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Veterans share bonds with wounded warriors
Donald Spencer DAV Chapter 46 senior vice chair right with WTB soldier fishing for the first time in his life
Disabled American Veterans Chapter 46 Senior Vice Commander Donald Spence talks with a Wounded Warrior Battalion soldier about conditions on Pineview Lake on Friday morning. - photo by Photo provided.

More than 40 veterans representing the Disabled American Veterans Chapter 46, Vietnam Veterans of America Chapter 789, Veterans of Foreign Wars Post 6602, and American Legion Post 168 on Friday took soldiers from Fort Stewart’s Wounded Warriors Battalion fishing at Pineview Lake.
Pam Viscarra, the DAV’s adjutant, said she and other members of her chapter were there to support the troops. She said she helped along the shore, while the chapter’s senior vice commander Donald Spencer shared a boat with a WTB soldier who was fishing for the first time.
“Everyone seemed to be enjoying themselves,” Viscarra said. “It was wet and muddy along the shore, thanks to all the rain, but along the shore, thanks to all the rain. But you know what, it didn’t matter to anybody.”
Viscarra said that when she arrived a little after the 9 a.m. start time vets and soldiers already were paired up in boats. Some of the WTB soldiers used walking canes, but she said none were using wheelchairs. She said most of the soldiers appeared to be as young as her 23-year-old son, who also is in the military.
Viscarra, and WTB fishermen Sgt. Anthony Torres and Sgt. 1st Class Steve Mollnhauer, said as many as 20 WTB soldiers participated. Viscarra said it seemed there were two vets to every WTB soldier. She said one female WTB soldier was so grateful, she went around during the cookout to thank each veteran. While most of the meal was provided by veterans’ organizations, Viscarra noted that Hinesville’s Firehouse Subs donated sandwiches and chips.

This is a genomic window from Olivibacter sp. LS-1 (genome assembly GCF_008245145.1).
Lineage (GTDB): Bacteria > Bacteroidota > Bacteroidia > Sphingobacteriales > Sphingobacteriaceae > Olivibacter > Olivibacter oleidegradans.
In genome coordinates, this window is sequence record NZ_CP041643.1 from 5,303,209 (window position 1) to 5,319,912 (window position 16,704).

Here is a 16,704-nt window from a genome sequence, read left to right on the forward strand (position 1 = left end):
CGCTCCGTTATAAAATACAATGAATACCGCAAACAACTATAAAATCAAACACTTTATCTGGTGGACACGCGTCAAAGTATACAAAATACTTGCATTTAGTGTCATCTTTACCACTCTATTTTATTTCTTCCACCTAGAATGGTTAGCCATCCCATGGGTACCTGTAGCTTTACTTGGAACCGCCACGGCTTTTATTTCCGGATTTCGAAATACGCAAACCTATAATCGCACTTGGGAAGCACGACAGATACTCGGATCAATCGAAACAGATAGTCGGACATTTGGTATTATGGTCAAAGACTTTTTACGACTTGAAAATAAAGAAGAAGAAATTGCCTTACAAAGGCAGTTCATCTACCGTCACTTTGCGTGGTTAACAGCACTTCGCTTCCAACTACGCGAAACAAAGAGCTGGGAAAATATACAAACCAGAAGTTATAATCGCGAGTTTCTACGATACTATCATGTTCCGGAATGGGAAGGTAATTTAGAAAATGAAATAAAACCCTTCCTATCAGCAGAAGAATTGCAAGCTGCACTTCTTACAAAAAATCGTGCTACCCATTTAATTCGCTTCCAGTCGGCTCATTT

Retired Command Sgt. Maj. Adna Chaffee, VVA, said fishing licenses were waived. He said many of the veterans provided not only boats but fishing rods, tackle and lawn chairs. They also shared war stories with the younger soldiers.
Torres, 29, said he caught two bass, though he had to release them. He said he’s facing military retirement for injuries from a bomb explosion that killed his colleagues. Then the Brooklyn, N.Y., native said he loves to fish.
Mollnhauer, 42, said he loves fishing, too, but this was his first time doing so in four years.
“I caught my first bass on, like, my fourth cast out,” the cavalry scout with 19 years service said. “I almost caught another one. I’m not sure if it was a bass or how big it was. I was hoping to do better the next day with my family at Holbrook Pond, but we didn’t catch a thing.”
Regardless the catch, both men said they appreciated the opportunity.
“You have to feel very grateful to the older veterans there,” Mollnhauer said. “It’s a brotherhood. They really wanted to help you.”
Both men said they and other WTB soldiers received information from the veterans regarding memberships. Torres said he already is a member of the VFW and the Military Order of the Purple Heart, Puerto Rican chapter. Mollnhauer said he has not yet joined an organization except for the Wounded Warrior Project.

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